Friday, July 9, 2010

Book cover photoshoot: behind the scenes

Last week, Hannah Moskowitz blogged about her latest book cover, Invincible Summer. She felt the need to clarify some things as she had already received some criticism (and read discussions on forums or comment sections elsewhere) regarding the cover. More importantly, some people said that whenever they saw such covers, it made them feel bad about themselves and the cover had an overall negative effect on their self-image.

Each time I read something like this, it breaks my heart a little. I've done many photo shoots in the past few years, one or two at least destined for a fashion agency, modeling agency or a sexy magazine ad. I know the truth about these things and if more people knew, I strongly believe a lot less people would feel bad whenever they'd see covers like this.

Before you hit me with the "don't start with the 'it's the inside that matters' bullshit, we don't want to hear it," I promise this isn't what this blog entry is about. Mainly because I don't agree that looks don't count, especially in business. Sadly, for things like photography, looks are much more important and personality, if you have any, becomes a marketable commodity. Let me elaborate further.

How a shoot like that often works is:
A company will hire their own photographer or a freelancer and makeup/hair artist separately. They will usually have scouted a location first if done outdoors and if I need an assistant (depends of the shoot) I will hire one and charge them for it.

Makeup girl usually arrives on location with the model before I do. They can spend up to two hours on the chair. Two long hours. I arrive later to evaluate the exact spot and prepare my lighting setup. Takes me a good hour. I've spoken with the client days before and have already sketches and poses in mind.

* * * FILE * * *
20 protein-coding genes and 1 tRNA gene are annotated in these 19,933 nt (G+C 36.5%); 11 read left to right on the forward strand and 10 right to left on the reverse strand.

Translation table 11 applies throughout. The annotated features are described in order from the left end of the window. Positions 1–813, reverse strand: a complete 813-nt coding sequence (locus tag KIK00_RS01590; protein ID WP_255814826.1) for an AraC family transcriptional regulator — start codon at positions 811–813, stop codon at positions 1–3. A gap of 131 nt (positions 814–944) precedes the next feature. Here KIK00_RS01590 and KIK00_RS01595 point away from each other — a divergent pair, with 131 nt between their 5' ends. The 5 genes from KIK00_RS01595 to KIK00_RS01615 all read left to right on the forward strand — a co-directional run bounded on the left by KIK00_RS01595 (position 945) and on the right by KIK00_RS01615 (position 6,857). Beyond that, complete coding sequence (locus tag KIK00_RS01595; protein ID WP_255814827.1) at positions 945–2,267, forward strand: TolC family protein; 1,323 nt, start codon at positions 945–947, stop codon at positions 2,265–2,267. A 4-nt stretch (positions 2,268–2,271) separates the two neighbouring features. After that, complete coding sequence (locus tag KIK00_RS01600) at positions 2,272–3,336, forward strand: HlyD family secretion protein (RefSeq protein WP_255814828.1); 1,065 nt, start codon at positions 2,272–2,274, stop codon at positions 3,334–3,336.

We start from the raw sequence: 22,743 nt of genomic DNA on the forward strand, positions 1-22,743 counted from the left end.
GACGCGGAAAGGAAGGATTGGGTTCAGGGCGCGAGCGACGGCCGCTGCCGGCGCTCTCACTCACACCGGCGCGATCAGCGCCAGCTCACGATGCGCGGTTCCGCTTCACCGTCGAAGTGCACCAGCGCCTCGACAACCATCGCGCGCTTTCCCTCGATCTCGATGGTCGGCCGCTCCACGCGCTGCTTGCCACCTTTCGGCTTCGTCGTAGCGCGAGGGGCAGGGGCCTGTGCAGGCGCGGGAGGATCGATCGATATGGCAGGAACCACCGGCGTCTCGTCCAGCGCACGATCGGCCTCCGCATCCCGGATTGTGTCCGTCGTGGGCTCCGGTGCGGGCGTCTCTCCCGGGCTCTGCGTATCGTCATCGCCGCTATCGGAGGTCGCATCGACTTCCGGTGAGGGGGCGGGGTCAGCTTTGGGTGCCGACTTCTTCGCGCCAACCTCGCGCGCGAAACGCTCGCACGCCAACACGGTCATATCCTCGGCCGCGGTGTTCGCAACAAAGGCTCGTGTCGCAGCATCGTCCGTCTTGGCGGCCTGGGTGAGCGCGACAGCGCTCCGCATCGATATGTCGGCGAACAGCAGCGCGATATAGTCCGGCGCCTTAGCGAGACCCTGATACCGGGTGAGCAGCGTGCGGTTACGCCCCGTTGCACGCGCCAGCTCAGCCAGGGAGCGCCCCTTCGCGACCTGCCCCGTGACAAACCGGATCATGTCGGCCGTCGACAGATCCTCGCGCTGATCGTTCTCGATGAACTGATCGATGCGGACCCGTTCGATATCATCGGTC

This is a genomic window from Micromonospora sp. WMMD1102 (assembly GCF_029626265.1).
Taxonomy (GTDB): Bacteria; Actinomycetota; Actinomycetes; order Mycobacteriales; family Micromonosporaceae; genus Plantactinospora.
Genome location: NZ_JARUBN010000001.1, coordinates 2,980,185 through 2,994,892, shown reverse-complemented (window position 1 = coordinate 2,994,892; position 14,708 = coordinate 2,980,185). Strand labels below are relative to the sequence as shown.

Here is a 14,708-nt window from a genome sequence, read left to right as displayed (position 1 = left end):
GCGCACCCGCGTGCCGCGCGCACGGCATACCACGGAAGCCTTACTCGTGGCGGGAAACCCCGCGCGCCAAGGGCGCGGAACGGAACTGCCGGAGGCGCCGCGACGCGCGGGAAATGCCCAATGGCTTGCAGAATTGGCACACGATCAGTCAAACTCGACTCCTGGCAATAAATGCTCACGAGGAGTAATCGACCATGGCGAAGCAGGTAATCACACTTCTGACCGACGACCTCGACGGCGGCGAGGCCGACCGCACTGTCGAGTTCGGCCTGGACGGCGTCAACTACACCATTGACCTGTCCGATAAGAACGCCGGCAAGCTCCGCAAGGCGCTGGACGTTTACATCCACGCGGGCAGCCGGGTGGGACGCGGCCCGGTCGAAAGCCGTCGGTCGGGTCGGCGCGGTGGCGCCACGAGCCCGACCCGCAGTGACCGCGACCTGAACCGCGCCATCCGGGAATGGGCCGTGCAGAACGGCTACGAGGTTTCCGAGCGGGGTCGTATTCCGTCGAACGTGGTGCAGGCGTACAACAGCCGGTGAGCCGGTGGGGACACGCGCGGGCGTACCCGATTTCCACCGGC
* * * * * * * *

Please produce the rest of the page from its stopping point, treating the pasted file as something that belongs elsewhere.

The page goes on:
I have NEVER seen a picture perfect model right out of the box. It. Does. Not. Exist. Sure, I've met some naturally beautiful ones with a personality (and they usually know it and the agencies who own--I'm sorry, I meant represent--them charge a premium for it because yes, personality shows through camera AND IT'S A CHARGEABLE COMMODITY) but most are fake bimbos with too much Botox in the lips and there is more matter in their boobs than their brain.

Five minutes before we're ready to go, makeup girl (usually a girl or a gay guy... have yet to meet a heterosexual guy who does makeup, but that's a detail) makes the touch-ups, takes care of the spray, etc. If for lingerie or clothing ad, there's usually a stylist there as well.

Experienced models become a robotic but expressive human the moment they lay down or take whatever pose I asked them to take and from here on out, they require very little direction. They know what to do. If you ask them "give me sexy", "give me fierce", they know which muscle to work to make it happen. There's not much art to it. With all the makeup, the sometimes unnatural poses and the often exotic decor, nothing feels real about a shoot. It's all bling.

Between each segment (a drastic change in place or pose), the sand on the model will be touched-up. The makeup, the hair right up to the little curl are redone and we go again. You'd cringe if I told you some of the trick we use to make stuff "stick" or "pop". All I'm gonna say is that most of those camel toes are 100% fake and some fruits are sometimes involved. Moving on.

When I'm done (can take 2 hours, half a day or an entire day. It depends how much the company paid and what they wanted) I say goodbye to everyone, pack-up, the model gets transformed back to a regular looking human and we go to POST-PROCESSING. Post processing is when I download the negatives from my camera to my computer and spend AN ETERNITY (real time estimate: 5-20 minutes per photo) touching them up. This means:

-Brushing the skin to make it smooth "BUT NOT TOO SMOOTH PLEASE PHOTOGRAPHER NOT TOO SMOOTH. Make it nice photographer, please. You know what we mean."
-Remove all pimples, blemishes, imperfections, birth marks, sometimes even beauty marks. Sometimes their whole fucking face.